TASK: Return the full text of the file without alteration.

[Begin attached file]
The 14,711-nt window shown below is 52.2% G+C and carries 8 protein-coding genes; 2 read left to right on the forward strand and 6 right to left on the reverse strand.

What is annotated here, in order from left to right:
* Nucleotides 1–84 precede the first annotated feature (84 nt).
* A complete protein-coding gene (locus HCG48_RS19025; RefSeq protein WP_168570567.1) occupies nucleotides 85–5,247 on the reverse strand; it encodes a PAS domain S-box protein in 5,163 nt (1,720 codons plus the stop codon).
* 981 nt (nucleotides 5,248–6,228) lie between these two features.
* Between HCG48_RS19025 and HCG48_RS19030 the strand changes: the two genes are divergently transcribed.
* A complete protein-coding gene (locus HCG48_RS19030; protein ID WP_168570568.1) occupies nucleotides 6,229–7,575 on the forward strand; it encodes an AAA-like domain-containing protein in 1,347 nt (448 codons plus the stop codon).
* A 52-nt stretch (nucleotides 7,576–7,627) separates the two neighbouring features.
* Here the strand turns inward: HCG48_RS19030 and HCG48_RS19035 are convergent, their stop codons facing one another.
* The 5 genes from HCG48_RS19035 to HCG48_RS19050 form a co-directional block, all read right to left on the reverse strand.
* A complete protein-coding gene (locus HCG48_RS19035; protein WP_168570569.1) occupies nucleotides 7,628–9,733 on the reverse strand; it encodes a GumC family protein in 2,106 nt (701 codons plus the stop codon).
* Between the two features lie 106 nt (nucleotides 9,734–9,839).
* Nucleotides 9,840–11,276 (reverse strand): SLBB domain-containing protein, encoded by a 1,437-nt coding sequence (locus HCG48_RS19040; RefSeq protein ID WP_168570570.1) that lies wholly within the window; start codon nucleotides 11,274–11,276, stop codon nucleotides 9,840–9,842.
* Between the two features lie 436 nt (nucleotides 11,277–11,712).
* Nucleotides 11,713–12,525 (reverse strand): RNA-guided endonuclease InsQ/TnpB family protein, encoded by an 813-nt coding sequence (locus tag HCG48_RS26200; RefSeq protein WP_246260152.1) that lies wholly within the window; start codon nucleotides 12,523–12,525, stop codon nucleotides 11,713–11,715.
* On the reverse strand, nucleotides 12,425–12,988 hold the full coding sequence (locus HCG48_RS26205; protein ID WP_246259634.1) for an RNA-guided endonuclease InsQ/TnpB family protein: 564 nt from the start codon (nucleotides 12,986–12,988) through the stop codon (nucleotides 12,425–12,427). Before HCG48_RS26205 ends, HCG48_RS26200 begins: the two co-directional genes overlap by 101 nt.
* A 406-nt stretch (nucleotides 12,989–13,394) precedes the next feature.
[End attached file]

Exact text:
The 14,711-nt window shown below is 52.2% G+C and carries 8 protein-coding genes; 2 read left to right on the forward strand and 6 right to left on the reverse strand.

What is annotated here, in order from left to right:
* Nucleotides 1–84 precede the first annotated feature (84 nt).
* A complete protein-coding gene (locus HCG48_RS19025; RefSeq protein WP_168570567.1) occupies nucleotides 85–5,247 on the reverse strand; it encodes a PAS domain S-box protein in 5,163 nt (1,720 codons plus the stop codon).
* 981 nt (nucleotides 5,248–6,228) lie between these two features.
* Between HCG48_RS19025 and HCG48_RS19030 the strand changes: the two genes are divergently transcribed.
* A complete protein-coding gene (locus HCG48_RS19030; protein ID WP_168570568.1) occupies nucleotides 6,229–7,575 on the forward strand; it encodes an AAA-like domain-containing protein in 1,347 nt (448 codons plus the stop codon).
* A 52-nt stretch (nucleotides 7,576–7,627) separates the two neighbouring features.
* Here the strand turns inward: HCG48_RS19030 and HCG48_RS19035 are convergent, their stop codons facing one another.
* The 5 genes from HCG48_RS19035 to HCG48_RS19050 form a co-directional block, all read right to left on the reverse strand.
* A complete protein-coding gene (locus HCG48_RS19035; protein WP_168570569.1) occupies nucleotides 7,628–9,733 on the reverse strand; it encodes a GumC family protein in 2,106 nt (701 codons plus the stop codon).
* Between the two features lie 106 nt (nucleotides 9,734–9,839).
* Nucleotides 9,840–11,276 (reverse strand): SLBB domain-containing protein, encoded by a 1,437-nt coding sequence (locus HCG48_RS19040; RefSeq protein ID WP_168570570.1) that lies wholly within the window; start codon nucleotides 11,274–11,276, stop codon nucleotides 9,840–9,842.
* Between the two features lie 436 nt (nucleotides 11,277–11,712).
* Nucleotides 11,713–12,525 (reverse strand): RNA-guided endonuclease InsQ/TnpB family protein, encoded by an 813-nt coding sequence (locus tag HCG48_RS26200; RefSeq protein WP_246260152.1) that lies wholly within the window; start codon nucleotides 12,523–12,525, stop codon nucleotides 11,713–11,715.
* On the reverse strand, nucleotides 12,425–12,988 hold the full coding sequence (locus HCG48_RS26205; protein ID WP_246259634.1) for an RNA-guided endonuclease InsQ/TnpB family protein: 564 nt from the start codon (nucleotides 12,986–12,988) through the stop codon (nucleotides 12,425–12,427). Before HCG48_RS26205 ends, HCG48_RS26200 begins: the two co-directional genes overlap by 101 nt.
* A 406-nt stretch (nucleotides 12,989–13,394) precedes the next feature.